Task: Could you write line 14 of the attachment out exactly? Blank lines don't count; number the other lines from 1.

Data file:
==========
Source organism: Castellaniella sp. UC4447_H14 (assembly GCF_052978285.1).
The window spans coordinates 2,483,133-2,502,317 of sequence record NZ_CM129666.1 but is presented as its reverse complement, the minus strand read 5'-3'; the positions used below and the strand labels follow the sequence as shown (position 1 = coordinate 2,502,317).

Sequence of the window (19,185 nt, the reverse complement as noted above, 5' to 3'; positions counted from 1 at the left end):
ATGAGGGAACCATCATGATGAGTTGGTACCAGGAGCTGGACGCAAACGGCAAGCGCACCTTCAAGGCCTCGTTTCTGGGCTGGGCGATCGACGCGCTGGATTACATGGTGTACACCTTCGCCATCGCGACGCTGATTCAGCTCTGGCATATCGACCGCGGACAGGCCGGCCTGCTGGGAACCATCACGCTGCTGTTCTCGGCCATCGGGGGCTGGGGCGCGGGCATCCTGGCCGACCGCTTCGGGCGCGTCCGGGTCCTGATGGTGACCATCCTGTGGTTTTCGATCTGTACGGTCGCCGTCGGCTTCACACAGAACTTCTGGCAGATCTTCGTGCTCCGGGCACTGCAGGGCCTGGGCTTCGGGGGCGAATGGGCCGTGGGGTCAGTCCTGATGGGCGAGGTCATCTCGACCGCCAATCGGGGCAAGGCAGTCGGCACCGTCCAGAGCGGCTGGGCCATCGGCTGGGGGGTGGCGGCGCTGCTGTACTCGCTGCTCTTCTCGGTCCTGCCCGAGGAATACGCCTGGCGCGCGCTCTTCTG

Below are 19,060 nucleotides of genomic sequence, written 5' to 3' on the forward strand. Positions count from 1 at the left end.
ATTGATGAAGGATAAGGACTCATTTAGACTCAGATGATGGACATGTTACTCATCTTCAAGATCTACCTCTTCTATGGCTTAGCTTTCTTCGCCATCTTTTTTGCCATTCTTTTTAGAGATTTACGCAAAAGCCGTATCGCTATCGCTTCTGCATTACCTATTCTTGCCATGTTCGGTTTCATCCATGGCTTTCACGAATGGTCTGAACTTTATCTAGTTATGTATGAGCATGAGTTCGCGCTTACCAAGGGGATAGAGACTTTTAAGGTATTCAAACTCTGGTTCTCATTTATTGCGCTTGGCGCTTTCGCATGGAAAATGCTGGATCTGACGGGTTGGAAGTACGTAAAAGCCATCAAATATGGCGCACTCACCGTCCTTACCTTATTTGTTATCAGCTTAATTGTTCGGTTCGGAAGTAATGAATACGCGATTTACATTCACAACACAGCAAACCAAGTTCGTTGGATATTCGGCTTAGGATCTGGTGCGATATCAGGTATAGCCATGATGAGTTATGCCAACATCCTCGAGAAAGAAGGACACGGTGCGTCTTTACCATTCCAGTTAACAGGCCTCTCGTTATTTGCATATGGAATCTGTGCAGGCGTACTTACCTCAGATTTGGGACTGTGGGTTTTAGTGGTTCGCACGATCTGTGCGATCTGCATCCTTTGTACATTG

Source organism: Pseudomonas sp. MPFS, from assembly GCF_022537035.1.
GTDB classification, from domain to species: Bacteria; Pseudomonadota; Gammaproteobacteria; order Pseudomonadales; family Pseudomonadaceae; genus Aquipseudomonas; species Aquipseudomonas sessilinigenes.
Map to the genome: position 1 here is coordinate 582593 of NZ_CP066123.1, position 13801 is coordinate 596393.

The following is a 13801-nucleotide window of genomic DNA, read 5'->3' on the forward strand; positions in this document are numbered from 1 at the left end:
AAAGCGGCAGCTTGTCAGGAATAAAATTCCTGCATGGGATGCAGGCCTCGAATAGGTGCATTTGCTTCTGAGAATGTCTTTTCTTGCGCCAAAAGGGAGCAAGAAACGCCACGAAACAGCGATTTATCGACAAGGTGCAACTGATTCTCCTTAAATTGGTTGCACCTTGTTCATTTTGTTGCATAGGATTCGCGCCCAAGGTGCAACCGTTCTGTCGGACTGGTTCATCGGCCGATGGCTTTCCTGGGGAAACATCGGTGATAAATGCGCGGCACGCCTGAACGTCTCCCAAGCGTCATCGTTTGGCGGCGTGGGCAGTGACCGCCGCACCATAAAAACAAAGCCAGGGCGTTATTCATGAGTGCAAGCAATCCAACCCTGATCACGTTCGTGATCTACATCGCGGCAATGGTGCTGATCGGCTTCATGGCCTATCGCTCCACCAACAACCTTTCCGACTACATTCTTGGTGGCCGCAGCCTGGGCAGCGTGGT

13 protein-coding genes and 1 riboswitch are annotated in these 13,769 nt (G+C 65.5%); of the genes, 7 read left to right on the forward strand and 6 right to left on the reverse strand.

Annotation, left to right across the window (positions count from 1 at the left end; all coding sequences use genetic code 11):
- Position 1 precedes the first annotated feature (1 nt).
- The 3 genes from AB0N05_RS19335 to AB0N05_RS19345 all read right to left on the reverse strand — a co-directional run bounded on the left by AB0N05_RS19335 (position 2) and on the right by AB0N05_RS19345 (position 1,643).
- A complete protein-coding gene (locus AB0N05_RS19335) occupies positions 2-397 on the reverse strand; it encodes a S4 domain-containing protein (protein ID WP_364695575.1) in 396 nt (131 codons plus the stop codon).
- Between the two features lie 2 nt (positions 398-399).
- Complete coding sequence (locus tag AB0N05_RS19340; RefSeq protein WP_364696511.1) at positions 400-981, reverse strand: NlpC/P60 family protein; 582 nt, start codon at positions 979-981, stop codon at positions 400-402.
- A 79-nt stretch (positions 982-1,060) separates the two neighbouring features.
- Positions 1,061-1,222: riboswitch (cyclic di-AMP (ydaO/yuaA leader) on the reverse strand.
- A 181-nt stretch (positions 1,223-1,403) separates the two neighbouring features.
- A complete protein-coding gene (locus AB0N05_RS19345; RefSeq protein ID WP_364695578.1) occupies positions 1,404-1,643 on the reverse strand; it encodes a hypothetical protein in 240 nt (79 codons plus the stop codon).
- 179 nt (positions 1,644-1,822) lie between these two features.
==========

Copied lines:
- Position 1 precedes the first annotated feature (1 nt).